Serbia risks defaulting on its loans to multilateral creditors unless urgent measures are taken to ensure fiscal responsibility, the countrys central bank chief has warned.
We need reforms and responsible spending or else there will not be enough money to pay back [the] loans, Radovan Jelasic, national bank of Serbia (NBS) governor told Emerging Markets
in an interview.
The governor urged a budget deficit ceiling of 3% of GDP which would provide an institutional guarantee of prudence and boost market confidence. He also called for fiscal responsibility to be enshrined in the constitution. Serbias deficit is currently 2.6%.
He added that the governments reliance on external borrowing sources might undermine a culture of responsible public spending.
Getting cheap money is not the best way to teach you fiscal prudence, he said. This contrasts with the market discipline instilled by borrowing in the international capital markets.
He also said revenues could undershoot government forecasts as market expectations of a 3.5% contraction in growth this year could prove optimistic amid a severe regional meltdown.
The IMF lent Serbia 3 billion under a bailout plan in March that replaced a smaller package in January, as the country was hit by greater slump than expected.
The deal envisages a 2.3% fiscal deficit this year as well as large-scale public spending cuts. Rising domestic discontent has potentially restricted the scope for further austerity measures.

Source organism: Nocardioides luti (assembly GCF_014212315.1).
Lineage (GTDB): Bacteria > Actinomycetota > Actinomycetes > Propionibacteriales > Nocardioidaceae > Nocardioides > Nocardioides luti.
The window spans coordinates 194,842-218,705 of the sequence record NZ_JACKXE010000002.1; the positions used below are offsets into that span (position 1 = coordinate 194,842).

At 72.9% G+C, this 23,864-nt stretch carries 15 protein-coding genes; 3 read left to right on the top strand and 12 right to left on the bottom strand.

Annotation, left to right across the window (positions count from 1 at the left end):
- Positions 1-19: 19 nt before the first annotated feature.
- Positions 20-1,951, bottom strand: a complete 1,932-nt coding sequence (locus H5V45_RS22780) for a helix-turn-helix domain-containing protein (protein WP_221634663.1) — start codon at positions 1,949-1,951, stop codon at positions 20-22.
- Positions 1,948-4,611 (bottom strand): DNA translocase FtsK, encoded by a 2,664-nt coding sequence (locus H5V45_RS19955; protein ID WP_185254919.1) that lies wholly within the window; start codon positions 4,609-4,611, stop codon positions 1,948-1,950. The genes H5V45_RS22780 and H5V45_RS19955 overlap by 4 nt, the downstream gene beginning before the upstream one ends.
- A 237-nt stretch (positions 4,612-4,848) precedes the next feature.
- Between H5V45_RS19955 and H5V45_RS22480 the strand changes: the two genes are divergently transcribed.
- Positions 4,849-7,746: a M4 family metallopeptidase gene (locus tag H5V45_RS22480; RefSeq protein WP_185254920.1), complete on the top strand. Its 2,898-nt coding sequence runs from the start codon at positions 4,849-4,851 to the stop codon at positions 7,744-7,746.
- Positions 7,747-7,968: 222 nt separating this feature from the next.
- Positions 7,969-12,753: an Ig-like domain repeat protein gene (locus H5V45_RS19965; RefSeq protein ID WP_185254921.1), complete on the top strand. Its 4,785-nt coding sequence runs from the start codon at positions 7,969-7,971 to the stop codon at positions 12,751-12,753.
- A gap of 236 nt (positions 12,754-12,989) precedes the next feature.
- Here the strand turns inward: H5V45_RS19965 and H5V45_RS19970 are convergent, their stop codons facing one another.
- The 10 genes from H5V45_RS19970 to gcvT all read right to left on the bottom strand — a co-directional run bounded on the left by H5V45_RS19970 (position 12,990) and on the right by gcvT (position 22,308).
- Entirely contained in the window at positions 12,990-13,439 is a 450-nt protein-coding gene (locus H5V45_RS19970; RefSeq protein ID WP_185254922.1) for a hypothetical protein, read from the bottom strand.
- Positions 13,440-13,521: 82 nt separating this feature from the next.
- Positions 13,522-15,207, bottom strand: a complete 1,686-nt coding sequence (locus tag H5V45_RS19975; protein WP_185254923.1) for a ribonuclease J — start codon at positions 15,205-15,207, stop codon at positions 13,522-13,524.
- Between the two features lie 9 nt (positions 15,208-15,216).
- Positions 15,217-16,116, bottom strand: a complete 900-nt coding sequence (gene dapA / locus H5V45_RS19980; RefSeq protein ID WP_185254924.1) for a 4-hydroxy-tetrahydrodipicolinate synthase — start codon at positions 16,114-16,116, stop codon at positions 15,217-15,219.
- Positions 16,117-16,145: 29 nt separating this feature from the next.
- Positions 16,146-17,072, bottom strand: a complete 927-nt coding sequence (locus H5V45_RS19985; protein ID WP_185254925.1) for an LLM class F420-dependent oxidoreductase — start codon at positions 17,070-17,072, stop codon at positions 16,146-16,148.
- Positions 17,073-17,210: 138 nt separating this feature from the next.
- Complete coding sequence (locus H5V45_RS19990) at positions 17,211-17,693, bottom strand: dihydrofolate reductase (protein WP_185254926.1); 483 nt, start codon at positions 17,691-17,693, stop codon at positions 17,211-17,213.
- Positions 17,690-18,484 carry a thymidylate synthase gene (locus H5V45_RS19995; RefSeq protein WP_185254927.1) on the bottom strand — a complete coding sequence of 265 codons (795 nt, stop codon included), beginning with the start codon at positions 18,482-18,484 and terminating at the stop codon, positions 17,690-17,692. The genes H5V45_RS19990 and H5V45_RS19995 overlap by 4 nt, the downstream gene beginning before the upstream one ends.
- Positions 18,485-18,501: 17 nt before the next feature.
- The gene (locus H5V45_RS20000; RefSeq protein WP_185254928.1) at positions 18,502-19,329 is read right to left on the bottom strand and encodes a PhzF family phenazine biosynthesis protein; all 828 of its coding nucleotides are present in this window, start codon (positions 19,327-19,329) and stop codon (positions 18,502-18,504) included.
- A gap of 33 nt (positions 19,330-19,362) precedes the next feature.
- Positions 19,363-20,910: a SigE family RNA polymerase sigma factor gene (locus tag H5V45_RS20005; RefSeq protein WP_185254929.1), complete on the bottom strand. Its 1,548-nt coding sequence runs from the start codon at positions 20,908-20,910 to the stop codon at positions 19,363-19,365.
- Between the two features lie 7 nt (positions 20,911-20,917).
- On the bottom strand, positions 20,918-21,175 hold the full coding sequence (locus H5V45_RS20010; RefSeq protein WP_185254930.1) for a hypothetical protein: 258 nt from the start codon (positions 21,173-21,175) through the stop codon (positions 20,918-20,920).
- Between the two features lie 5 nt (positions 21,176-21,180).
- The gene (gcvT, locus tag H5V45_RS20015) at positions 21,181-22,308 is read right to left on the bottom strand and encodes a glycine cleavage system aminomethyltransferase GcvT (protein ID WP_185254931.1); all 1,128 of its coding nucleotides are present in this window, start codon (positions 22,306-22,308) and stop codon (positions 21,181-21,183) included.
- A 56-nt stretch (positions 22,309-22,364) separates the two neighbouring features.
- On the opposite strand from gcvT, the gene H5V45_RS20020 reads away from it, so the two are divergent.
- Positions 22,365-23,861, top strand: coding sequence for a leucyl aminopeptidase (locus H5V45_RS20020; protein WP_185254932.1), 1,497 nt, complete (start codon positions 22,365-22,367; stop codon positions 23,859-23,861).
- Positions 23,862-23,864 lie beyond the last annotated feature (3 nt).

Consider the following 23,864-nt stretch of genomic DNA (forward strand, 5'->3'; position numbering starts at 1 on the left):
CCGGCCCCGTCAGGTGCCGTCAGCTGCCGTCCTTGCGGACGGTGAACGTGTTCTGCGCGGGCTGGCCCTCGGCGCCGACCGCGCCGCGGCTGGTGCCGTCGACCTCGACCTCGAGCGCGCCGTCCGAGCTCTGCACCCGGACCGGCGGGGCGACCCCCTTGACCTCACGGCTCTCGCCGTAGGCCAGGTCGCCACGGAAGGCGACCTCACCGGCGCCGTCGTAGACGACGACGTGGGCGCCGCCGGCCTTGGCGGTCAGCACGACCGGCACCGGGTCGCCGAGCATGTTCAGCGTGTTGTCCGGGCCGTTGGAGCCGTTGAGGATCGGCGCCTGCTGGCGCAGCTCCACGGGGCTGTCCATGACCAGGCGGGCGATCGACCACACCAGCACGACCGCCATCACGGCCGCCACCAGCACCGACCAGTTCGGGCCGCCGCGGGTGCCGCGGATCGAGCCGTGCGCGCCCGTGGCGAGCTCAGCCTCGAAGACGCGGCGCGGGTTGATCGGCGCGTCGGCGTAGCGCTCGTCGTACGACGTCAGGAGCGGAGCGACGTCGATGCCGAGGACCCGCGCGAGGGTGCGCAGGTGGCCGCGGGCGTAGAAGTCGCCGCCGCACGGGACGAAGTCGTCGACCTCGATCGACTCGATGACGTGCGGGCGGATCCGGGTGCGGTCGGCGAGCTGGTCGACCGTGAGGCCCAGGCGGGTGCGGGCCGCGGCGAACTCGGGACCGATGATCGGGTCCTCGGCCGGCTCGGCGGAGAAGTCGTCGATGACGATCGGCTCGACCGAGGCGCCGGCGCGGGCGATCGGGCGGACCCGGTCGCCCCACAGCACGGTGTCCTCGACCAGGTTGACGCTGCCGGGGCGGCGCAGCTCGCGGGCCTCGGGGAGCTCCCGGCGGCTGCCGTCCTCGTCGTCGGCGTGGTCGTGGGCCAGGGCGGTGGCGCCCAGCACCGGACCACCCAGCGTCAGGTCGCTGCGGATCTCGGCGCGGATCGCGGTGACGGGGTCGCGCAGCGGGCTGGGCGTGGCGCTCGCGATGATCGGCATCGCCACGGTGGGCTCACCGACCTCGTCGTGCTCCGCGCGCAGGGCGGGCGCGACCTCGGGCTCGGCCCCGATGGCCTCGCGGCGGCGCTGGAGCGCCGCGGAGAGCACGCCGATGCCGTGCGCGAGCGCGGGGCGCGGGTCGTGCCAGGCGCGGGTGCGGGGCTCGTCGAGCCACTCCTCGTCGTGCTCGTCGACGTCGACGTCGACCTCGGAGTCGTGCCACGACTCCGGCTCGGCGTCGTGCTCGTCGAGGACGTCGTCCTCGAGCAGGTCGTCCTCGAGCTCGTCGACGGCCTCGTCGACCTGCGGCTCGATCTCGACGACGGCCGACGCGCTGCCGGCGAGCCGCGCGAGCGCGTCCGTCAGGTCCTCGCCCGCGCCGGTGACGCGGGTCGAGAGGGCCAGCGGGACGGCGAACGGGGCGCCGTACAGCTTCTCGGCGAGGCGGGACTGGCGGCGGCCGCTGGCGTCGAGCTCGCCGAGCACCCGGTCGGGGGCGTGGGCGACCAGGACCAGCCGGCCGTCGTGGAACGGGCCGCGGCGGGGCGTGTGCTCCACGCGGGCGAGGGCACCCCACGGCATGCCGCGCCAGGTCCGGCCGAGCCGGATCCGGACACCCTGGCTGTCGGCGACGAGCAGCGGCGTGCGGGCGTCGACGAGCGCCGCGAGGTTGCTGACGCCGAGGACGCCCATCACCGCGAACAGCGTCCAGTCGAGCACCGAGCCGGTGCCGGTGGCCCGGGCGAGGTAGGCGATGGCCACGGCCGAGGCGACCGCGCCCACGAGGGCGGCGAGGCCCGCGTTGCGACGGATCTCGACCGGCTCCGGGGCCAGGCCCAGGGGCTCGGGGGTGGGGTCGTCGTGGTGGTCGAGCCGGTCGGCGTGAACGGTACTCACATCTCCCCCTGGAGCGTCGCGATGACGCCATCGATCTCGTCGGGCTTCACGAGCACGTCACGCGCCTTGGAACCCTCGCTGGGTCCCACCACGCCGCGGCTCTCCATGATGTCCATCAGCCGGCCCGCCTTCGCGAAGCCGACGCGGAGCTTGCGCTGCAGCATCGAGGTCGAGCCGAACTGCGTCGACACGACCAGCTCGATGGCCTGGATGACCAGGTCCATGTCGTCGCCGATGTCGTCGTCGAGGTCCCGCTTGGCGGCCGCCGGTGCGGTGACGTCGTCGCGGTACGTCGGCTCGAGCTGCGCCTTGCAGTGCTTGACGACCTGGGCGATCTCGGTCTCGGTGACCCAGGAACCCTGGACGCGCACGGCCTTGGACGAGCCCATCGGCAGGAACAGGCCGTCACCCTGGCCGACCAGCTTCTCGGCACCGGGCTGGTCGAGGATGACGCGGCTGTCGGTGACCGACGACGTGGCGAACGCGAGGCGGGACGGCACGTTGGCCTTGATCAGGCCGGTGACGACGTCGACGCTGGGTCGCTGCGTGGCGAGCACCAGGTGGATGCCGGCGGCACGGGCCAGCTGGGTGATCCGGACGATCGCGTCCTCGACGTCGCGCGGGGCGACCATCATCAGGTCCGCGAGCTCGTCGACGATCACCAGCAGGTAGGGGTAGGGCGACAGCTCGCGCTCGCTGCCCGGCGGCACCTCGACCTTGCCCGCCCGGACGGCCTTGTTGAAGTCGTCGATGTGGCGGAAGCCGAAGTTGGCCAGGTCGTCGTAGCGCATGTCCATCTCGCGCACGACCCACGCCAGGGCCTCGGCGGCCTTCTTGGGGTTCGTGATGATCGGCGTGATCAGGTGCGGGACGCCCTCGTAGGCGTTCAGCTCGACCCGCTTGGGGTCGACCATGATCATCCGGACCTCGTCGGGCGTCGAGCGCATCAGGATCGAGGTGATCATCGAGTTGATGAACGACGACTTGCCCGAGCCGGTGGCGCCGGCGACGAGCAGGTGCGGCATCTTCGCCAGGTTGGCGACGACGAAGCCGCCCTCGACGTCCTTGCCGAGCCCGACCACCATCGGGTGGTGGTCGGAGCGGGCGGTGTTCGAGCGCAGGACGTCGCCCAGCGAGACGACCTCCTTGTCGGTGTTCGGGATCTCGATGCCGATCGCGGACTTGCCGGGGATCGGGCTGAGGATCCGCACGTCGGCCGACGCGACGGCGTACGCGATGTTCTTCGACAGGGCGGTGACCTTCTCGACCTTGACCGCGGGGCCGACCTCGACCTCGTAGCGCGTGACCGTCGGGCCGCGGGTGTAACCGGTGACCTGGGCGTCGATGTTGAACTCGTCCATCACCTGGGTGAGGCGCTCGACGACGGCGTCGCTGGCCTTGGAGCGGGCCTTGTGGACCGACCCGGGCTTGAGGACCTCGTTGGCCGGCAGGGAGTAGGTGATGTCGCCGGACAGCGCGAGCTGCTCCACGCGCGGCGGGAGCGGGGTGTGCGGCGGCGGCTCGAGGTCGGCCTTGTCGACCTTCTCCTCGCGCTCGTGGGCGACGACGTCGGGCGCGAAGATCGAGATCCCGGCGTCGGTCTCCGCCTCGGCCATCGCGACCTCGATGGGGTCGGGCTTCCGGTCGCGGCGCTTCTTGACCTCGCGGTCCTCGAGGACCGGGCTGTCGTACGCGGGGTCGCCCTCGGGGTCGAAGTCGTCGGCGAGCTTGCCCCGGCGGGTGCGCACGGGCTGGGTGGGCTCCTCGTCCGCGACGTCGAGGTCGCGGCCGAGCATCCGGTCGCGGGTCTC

The IMF deal has helped the country negotiate loans from other international creditors. On Monday, the European Investment Bank announced series of loans worth over 1.4 billion euros over the next two years. At the end of last month, the World Bank agreed to provide the country an additional $300 million for budgetary support this year.
The NBS defied market expectations last Tuesday by leaving its key policy rate on hold at 14%.
Jelasic said monetary policy would be eased gradually since inflation is expected to hit 9% this year and in a bid to anchor medium-term inflation expectations.
The crisis in the last 40 years has meant inflation has gone up and in every crisis period in Serbias history, there were high expectations by all economic agents that inflation will go up, he said.
The speed and sequencing of interest rate cuts will take consideration of the medium to long-term consequences.
Last month deputy prime minister Mladjan Dinkic called on the central bank to cut rates to stimulate the economy, adding that the government had run out of fiscal firepower.